An eco-friendly alternative to stubble burning

There may be an eco-friendly solution to stubble burning which is said to have contributed to worsening of air quality in the capital and surrounding areas. A Pune-based agri biotech firm recently claimed that it has developed a microbial formulation that can recycle crop residue in the field rather than burning them away and thus help improve soil fertility.
Named Speed Kompost, the microbial solution developed by Kan Biosys contains a cocktail of cellulose degrading, starch degrading, protein degrading bacteria and fungi.
“Speed Kompost can help improve soil carbon by incorporating crop residues efficiently in the soil,” said Sandeepa Kanitkar, Chairperson and Managing Director of the Kan Biosys, which has been working on plant nutrition and soil health management since 2005.
The Pune firm has been working with some farmers in Punjab and Haryana for the past four years. “We have used the formulation in nearly 20,000 acres. The analysis of 150 samples has shown that the soil carbon levels in those fields where it was used have gone up by 50 per cent from 0.2 per cent to 0.3 per cent in four years,” she said.
As they are rich in silica and lignin, rice straws take normally take long time to decompose on their own even if there is ideal moisture available in the soil. The microbial formulation developed by Kan Biosys in fact accelerates the process, leading to better crop yields.
There are several benefits from improving the organic carbon in soil. Besides increasing soil fertility, it helps reduce carbon dioxide released to the atmosphere by burning. That way it also addresses the problem of climate change, Kanitkar said. The stubble burning disrupts the carbon content balance in the soil and Speed Kompost can help restore it, Kanitkar said.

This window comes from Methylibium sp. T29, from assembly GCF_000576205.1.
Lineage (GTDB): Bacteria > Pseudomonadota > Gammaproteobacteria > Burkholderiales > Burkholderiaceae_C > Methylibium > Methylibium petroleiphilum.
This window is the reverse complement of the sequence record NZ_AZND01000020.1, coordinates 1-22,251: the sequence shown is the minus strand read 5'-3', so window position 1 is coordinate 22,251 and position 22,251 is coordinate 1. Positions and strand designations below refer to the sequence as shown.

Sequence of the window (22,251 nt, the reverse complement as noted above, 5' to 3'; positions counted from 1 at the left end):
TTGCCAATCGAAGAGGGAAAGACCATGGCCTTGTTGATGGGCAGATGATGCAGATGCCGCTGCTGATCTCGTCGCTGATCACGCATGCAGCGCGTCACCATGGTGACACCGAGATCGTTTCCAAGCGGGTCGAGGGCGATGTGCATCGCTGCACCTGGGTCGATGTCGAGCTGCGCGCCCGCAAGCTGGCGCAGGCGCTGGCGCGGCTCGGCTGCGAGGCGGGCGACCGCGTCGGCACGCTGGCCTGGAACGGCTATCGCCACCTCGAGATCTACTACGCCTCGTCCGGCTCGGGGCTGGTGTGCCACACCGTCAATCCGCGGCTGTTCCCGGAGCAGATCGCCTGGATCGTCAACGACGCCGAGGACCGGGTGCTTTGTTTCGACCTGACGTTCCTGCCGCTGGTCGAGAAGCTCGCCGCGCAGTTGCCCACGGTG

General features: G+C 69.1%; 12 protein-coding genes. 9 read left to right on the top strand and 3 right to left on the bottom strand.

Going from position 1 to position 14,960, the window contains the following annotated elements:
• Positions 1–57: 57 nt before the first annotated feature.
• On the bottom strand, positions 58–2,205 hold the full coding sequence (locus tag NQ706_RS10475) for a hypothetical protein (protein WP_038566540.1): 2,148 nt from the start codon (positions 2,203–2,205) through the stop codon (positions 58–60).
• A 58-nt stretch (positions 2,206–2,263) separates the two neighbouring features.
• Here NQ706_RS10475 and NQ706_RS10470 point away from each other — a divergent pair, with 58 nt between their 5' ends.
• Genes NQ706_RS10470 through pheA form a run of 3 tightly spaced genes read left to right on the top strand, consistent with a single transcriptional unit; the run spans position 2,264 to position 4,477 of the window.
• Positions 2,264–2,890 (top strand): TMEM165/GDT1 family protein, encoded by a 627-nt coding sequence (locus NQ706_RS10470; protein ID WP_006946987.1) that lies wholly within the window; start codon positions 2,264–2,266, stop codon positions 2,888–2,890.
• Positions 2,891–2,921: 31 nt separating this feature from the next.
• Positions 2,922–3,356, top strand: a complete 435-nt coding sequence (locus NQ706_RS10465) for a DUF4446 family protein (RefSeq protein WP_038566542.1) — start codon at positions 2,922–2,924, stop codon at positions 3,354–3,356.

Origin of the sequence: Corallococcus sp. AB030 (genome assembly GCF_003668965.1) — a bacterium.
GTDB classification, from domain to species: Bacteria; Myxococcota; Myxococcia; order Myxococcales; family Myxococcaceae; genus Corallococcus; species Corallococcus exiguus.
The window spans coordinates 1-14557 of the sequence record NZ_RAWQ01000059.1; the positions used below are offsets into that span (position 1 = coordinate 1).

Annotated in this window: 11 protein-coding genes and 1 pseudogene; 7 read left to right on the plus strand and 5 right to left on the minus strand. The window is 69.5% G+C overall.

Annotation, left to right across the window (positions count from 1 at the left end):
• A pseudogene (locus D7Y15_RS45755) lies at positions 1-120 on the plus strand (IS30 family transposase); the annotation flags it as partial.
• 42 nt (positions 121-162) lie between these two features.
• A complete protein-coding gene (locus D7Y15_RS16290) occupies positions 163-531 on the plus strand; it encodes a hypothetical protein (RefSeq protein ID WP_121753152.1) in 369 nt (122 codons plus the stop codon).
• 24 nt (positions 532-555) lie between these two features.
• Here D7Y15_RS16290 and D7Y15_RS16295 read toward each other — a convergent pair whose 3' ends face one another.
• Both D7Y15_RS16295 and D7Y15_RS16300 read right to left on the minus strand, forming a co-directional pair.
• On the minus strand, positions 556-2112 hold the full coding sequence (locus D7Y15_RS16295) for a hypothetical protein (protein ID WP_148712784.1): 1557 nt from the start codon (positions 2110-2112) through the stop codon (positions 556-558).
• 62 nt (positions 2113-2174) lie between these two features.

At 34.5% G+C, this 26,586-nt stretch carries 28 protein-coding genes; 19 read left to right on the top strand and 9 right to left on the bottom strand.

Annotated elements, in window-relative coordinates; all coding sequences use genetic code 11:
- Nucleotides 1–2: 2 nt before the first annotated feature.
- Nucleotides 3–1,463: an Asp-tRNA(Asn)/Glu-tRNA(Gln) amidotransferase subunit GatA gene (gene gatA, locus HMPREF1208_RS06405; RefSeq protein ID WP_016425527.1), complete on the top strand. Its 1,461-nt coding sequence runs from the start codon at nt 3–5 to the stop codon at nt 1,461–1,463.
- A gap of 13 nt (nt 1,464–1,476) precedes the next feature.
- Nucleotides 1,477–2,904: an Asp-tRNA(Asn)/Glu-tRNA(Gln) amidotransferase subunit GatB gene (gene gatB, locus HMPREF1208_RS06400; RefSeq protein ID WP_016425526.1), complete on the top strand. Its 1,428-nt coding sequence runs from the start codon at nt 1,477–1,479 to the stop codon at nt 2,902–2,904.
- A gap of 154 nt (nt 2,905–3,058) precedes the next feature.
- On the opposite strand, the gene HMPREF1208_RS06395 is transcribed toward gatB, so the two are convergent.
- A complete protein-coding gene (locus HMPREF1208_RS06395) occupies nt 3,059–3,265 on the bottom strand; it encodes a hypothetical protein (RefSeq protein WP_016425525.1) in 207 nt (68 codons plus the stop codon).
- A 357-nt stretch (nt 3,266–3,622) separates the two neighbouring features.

According to her, the investment required for taking care of crop residues produced in one acre of land is around Rs 2,000, of which Rs 600 is the cost of the product. Besides, along with Speed Kompost farmers need to use one bag of urea in each acre of land.
“The farmers in Punjab and Haryana have been burning the stubble because limited technology options available to them. Now that there is an environmentally safe way of disposing of the agri waste, there is a need to create awareness among them. Besides, they need to be financially supported to adopt the safer alternative. There can be substantial environmental and public health benefits accrue from this,” Kanitkar told BusinessLine.
According to her, the combined area under rice cultivation in Punjab and Haryana is around 1 crore acres. The maximum investment required to take care of the crop residue problem in a season is around Rs 2,000 crore.
Source: businessline